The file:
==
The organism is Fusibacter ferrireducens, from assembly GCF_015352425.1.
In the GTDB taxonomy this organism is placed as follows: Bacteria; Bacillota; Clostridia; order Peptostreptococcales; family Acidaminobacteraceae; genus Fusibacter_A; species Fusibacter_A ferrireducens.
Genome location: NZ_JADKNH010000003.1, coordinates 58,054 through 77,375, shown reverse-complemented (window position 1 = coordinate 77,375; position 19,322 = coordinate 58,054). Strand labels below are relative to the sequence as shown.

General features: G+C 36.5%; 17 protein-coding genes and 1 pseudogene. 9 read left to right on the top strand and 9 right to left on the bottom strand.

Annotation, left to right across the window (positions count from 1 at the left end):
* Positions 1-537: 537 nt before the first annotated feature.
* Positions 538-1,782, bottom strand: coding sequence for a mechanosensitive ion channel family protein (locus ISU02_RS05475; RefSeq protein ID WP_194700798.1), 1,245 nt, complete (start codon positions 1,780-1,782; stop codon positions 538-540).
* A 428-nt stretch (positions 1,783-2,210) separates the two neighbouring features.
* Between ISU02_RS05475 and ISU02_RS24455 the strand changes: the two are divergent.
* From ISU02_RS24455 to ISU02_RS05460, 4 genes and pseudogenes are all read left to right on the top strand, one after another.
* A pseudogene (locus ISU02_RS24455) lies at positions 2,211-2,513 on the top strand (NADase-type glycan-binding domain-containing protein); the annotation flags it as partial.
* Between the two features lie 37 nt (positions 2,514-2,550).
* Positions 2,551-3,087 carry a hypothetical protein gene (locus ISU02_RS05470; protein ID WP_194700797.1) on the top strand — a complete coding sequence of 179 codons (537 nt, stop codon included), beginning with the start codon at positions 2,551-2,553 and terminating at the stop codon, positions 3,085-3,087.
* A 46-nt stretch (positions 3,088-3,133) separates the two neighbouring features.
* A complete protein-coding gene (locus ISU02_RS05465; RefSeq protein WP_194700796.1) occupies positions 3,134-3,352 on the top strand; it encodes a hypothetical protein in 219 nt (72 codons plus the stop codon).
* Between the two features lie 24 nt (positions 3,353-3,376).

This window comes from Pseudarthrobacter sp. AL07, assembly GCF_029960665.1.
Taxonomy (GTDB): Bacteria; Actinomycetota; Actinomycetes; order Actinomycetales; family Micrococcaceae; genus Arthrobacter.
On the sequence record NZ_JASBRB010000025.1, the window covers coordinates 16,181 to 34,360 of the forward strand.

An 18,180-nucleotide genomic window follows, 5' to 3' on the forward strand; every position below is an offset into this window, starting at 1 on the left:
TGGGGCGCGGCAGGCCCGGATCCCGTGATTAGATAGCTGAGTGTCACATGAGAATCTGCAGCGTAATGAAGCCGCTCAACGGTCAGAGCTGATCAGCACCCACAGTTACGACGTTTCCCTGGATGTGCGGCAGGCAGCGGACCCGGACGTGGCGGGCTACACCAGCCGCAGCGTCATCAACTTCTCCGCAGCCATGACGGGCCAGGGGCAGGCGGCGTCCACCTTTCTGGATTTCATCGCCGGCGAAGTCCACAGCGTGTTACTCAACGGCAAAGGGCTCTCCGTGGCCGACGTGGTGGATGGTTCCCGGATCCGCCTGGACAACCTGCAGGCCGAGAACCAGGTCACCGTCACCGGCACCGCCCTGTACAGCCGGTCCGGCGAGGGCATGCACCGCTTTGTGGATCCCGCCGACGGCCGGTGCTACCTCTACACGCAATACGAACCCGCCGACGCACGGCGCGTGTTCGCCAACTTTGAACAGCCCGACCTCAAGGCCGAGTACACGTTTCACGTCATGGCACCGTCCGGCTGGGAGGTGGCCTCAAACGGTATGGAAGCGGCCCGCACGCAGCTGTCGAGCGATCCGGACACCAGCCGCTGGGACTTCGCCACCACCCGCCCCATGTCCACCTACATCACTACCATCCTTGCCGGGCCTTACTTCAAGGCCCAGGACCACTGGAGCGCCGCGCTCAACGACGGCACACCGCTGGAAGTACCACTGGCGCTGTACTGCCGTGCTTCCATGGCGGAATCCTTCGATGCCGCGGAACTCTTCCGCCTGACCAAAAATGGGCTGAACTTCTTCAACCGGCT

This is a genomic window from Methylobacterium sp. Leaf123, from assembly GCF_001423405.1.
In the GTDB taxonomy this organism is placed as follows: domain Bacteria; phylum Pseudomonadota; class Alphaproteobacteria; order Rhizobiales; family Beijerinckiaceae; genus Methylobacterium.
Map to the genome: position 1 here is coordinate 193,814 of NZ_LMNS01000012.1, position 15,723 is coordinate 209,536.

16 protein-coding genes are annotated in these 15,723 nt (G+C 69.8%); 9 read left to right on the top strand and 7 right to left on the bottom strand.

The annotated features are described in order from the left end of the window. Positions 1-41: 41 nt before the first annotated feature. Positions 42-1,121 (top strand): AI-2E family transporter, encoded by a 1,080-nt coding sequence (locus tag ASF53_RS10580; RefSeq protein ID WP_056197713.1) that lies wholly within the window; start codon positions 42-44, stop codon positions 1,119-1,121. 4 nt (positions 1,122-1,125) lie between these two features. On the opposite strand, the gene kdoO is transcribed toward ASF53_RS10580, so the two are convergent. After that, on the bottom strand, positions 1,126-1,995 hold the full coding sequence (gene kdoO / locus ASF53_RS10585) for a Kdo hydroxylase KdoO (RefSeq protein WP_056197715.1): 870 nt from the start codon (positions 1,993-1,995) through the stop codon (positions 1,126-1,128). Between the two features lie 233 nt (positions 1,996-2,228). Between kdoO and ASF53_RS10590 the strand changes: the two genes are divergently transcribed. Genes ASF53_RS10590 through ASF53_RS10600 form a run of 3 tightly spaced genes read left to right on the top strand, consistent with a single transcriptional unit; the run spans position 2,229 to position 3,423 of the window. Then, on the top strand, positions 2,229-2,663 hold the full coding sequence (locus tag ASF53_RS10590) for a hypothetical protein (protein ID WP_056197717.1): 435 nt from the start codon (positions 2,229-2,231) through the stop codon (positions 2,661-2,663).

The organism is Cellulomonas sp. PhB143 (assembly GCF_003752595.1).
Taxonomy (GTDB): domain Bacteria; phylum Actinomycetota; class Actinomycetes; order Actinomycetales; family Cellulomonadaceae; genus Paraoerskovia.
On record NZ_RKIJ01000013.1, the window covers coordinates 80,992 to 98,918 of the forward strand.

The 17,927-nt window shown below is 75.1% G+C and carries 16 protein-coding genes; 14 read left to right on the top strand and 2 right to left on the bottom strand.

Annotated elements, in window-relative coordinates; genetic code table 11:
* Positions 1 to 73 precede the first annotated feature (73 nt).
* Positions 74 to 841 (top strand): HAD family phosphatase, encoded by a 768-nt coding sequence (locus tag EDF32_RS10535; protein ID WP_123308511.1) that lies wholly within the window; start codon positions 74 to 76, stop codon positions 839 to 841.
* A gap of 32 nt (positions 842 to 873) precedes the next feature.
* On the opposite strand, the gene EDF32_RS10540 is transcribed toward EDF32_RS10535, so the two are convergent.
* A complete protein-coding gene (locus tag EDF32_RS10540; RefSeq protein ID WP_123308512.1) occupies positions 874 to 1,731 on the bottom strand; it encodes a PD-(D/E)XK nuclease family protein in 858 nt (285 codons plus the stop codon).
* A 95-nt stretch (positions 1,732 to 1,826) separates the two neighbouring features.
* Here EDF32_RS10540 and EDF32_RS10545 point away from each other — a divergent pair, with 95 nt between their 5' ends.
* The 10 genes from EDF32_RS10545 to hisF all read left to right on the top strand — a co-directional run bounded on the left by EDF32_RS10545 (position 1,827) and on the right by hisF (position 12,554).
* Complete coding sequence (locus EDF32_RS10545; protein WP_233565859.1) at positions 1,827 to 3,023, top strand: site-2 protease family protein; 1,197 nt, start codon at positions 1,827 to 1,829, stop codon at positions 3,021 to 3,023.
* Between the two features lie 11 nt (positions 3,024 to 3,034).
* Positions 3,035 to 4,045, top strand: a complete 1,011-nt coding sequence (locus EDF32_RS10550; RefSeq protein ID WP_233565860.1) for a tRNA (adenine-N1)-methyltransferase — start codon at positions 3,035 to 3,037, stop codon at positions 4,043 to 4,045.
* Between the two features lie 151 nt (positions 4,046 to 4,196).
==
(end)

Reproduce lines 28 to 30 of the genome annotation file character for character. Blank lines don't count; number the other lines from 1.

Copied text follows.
Taxonomy (GTDB): domain Bacteria; phylum Actinomycetota; class Actinomycetes; order Actinomycetales; family Cellulomonadaceae; genus Paraoerskovia.
On record NZ_RKIJ01000013.1, the window covers coordinates 80,992 to 98,918 of the forward strand.

The 17,927-nt window shown below is 75.1% G+C and carries 16 protein-coding genes; 14 read left to right on the top strand and 2 right to left on the bottom strand.